Fw: Easter calls from Muslims to christians-- ties between communities in Egypt improving
Last Christmas eve, I received a surprise telephone call from Mr Mohamed Mahdy Akef, the Supreme Guide of Muslim Brotherhood. He passed his greetings on to me and my family on this occasion and wished me a prosperous life.
This call and other calls I received from Islamists undoubtedly had a positive impact on me. I also heard that other Coptic activists and intellectuals in public life received similar greeting calls. It reminded me of a conversation I had with Dr. Rafik Habib, a prominent Coptic intellectual close to the Muslim Brotherhood, in which I stressed that if Islamists seriously want to assure Copts about their religious freedom, they must practically contribute to the genuine co-existence between Muslims and Christians. Actions sometimes speak louder than words.
Before Easter, the newspapers reported on a "leaflet" widely circulated in some provinces, mainly in the governorate of Menufiya, including a fatwa (religious edict) calling on Muslims not to celebrate Sham El Nessim, or the spring feast, because they are not allowed to take part in infidels" celebrations.
It is clear that the infidels in this context are the Christians. This leaflet and its warning message, presumably brokered by extremist Islamists was ignored by the whole society. A number of Islamic scholars and Sheikhs refuted it, stressing that Sham Al Nessim has no Christian roots, and more importantly they called on Muslims to extend their greetings to their Coptic fellows on the occasion of Easter.
Egyptian television stations reported on how Muslim clerics visited churches to greet their Coptic neighbors. On Sham El Nessim Muslims spent the day in public gardens and parks, deciding not to allow anybody to steal a moment of happiness from them falsely in the name of Islam.
A journalist belonging to the Muslim Brotherhood told me a few days before Easter not to expect any greeting calls on Easter from Islamists, especially his Islamic group.
"The Muslim Brotherhood believes that Jesus Christ was born, but they don"t believe in His resurrection. Accordingly, its leaders find no problem in congratulating Copts on Christmas, but they will not contradict their own Islamic beliefs by extending their greetings to Copts on Easter," he said.
To me his words meant that political Islam recognizes religious diversity from an Islamic perspective rather than a citizenship-based perspective. Islamists treat Copts well not because they see them as full-fledged citizens sharing Muslims’ life and sovereignty in this country, but because Islam demands the good treatment of those who follow different faiths. Accordingly, they greet Copts only on occasions which do not contradict Islamic teachings.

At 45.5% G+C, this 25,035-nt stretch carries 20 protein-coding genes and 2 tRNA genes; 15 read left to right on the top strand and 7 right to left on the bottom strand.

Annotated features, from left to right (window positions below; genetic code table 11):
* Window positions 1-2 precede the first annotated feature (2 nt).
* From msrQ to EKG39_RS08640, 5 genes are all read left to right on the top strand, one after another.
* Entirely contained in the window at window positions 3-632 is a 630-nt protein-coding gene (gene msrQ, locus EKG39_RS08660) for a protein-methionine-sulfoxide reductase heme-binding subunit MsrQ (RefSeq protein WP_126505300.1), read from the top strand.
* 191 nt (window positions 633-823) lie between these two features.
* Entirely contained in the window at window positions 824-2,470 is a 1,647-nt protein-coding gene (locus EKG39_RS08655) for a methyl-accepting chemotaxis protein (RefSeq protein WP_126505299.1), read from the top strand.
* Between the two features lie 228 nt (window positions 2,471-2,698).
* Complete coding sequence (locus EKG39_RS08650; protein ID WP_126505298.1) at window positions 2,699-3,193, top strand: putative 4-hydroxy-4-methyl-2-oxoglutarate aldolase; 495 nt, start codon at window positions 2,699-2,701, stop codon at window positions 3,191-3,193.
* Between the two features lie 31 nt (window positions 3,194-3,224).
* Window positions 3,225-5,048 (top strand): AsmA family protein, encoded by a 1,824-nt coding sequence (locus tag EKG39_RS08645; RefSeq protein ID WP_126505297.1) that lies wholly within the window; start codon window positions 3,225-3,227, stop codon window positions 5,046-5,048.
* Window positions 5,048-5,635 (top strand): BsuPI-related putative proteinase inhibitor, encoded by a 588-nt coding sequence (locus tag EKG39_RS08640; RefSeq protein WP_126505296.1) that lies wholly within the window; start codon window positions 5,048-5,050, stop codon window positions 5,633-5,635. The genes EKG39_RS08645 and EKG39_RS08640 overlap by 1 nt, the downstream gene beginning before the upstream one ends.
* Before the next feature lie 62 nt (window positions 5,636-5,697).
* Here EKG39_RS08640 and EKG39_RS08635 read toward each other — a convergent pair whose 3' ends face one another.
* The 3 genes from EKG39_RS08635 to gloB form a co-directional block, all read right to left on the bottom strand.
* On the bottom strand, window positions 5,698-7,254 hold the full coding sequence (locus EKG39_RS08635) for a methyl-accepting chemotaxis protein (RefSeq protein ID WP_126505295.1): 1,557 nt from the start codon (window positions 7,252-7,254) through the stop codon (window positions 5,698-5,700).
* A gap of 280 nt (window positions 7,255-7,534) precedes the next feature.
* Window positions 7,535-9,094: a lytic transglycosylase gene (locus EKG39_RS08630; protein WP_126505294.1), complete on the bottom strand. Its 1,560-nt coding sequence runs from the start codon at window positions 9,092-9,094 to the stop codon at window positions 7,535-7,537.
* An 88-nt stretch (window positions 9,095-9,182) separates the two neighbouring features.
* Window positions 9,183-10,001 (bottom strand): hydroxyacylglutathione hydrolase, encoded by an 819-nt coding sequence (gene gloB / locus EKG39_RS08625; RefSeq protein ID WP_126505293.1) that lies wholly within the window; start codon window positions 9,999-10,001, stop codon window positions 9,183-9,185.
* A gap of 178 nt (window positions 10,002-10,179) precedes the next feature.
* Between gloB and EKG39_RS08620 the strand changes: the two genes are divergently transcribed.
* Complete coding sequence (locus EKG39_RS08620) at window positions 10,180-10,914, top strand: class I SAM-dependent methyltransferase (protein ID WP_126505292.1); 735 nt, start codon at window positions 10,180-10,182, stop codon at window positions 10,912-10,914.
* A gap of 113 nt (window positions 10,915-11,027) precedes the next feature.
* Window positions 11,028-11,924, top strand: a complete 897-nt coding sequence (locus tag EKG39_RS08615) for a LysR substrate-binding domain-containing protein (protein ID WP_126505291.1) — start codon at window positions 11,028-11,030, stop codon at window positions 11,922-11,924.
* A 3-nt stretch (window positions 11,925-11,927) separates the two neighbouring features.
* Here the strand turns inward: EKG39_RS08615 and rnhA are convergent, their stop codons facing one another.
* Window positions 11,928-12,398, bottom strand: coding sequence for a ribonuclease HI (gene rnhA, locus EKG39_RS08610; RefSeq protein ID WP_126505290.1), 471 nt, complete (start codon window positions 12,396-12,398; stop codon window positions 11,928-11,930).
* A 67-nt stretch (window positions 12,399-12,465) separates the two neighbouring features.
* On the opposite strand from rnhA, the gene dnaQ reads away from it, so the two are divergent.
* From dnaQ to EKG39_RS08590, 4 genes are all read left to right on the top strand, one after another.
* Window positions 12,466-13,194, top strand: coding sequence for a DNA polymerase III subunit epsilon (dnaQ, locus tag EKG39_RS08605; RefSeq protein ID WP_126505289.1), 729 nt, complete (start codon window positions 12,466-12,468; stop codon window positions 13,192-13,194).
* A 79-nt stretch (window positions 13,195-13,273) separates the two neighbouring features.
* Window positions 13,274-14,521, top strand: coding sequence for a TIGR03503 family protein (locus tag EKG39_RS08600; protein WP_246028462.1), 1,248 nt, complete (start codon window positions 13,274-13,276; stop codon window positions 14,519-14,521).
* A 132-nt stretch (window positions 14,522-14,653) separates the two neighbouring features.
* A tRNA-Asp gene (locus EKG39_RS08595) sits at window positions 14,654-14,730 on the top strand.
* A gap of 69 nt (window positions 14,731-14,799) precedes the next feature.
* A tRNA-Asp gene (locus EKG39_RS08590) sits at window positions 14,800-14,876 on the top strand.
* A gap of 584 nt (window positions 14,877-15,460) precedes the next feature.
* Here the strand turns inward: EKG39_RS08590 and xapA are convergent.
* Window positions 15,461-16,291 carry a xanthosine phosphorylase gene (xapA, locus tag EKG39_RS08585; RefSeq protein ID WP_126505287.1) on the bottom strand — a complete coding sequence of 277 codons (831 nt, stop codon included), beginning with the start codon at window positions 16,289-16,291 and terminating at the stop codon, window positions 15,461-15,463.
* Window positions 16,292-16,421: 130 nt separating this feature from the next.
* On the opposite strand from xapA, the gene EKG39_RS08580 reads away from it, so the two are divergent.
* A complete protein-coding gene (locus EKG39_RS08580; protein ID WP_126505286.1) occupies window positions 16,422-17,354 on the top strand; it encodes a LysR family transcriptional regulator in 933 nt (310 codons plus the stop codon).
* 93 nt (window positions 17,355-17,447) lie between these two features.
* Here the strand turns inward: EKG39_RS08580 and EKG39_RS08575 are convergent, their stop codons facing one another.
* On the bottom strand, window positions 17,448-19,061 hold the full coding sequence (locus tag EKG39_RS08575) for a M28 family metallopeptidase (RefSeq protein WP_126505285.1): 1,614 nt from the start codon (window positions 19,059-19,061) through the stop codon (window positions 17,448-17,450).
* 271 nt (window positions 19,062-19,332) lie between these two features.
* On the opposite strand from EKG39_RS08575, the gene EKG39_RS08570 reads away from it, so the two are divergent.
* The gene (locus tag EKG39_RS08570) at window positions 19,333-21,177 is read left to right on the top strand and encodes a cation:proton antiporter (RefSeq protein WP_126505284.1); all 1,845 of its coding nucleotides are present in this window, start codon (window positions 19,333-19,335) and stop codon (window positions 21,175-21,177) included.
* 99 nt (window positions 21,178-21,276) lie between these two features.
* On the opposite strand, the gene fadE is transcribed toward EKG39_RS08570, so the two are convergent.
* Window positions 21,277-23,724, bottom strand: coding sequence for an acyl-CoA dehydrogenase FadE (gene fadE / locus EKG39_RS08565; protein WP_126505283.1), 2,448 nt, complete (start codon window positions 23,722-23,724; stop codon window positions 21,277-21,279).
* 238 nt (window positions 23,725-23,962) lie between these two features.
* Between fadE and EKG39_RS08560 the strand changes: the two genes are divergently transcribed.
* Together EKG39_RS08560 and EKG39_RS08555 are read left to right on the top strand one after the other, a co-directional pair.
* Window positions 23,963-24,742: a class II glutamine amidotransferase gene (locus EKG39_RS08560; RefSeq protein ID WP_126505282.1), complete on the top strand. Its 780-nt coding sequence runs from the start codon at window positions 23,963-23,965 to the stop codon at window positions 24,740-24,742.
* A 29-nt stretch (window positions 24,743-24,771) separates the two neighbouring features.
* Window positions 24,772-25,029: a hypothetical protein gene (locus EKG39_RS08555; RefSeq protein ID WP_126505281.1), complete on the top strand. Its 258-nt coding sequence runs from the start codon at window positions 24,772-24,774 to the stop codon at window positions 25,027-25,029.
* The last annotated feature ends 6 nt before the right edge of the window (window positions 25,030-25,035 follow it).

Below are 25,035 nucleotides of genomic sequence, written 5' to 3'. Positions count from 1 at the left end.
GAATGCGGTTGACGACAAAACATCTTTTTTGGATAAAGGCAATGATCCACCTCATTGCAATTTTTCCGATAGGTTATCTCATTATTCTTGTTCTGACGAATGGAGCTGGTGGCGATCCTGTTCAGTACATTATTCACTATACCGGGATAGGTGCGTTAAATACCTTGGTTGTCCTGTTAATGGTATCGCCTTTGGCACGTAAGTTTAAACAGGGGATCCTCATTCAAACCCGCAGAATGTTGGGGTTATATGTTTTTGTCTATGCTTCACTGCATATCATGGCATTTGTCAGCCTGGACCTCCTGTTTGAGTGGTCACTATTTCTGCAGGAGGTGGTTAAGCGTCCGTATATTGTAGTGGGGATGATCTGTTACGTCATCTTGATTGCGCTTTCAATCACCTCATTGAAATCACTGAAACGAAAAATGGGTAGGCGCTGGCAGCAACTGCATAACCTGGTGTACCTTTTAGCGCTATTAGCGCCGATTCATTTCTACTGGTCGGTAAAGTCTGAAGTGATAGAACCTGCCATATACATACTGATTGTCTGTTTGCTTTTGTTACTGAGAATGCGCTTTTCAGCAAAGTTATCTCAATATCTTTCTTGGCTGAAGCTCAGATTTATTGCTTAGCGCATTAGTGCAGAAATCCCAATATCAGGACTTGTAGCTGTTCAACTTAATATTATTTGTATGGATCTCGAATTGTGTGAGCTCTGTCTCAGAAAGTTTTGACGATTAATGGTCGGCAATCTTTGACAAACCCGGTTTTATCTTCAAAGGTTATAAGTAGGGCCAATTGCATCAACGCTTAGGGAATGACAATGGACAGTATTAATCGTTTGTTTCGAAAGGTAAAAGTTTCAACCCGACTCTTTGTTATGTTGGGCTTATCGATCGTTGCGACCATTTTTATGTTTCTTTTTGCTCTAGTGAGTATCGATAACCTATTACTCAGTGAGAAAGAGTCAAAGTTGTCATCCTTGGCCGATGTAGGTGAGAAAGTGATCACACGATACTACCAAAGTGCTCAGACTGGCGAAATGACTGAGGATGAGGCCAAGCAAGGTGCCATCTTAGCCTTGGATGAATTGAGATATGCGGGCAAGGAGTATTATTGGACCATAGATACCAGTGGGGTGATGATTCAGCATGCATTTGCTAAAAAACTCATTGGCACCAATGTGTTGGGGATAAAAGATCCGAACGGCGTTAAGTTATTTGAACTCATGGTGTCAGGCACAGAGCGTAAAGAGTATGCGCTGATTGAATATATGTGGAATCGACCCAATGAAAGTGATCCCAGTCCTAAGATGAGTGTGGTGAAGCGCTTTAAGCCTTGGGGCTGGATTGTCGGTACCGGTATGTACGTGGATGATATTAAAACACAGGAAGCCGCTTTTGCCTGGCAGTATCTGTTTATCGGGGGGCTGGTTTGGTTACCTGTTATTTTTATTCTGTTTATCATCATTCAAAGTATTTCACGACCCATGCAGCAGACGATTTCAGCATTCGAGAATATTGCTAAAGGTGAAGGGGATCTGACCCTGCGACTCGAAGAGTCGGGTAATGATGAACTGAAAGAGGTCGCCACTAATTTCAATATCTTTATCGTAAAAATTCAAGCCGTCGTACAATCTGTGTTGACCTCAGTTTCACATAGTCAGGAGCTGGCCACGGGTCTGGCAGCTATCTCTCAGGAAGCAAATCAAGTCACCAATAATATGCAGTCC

I often hear from Islamists that they cannot extend their greetings to Christians during religious celebrations like Easter because this would constitute a de facto confession that it is true, while according to Islam, Jesus was neither crucified nor resurrected.
But I was happily surprised on Easter when I learnt for myself that the Islamist journalist was mistaken. I received the same lovely seasons greetings from Muslim friends, including Islamists from across the spectrum; whether from the Muslim Brotherhood or from Al-Wasat party.
My happiness was two-fold; first because I realized that some Islamists were aware of the "distance" between inner faith and public life, and second because calls by extremist were completely ignored.
What happened, although some people might see it as artificial, was a step towards reaching a modern society that respects religion, but without making specific beliefs a dominant factor in interfaith-relationships, even if they belong to the majority of the population.
In a modern society based on citizenship, each religious community determines its celebrations and the whole political body witnesses, respects and celebrates such occasions on the basis of reciprocity. It is inconceivable in a multi-religious society to favor the religious perception of the majority as a pretext to strip the religious minority of the right to have their celebrations officially recognized and publicly witnessed.
I always criticize political Islamists, but I have never thought that their exclusion would lead to the well-being of Egyptian society. However, political Islam has done little to assuage the fears of a great proportion of Christians and Muslims as well. Islamists, especially the Muslim Brotherhood, have to make a clear distinction between the dawaa (spreading the message of Islam) and the political process.
Sameh Fawzyis an Egyptian journalist, PhD researcher, and specialist on governance and citizenship.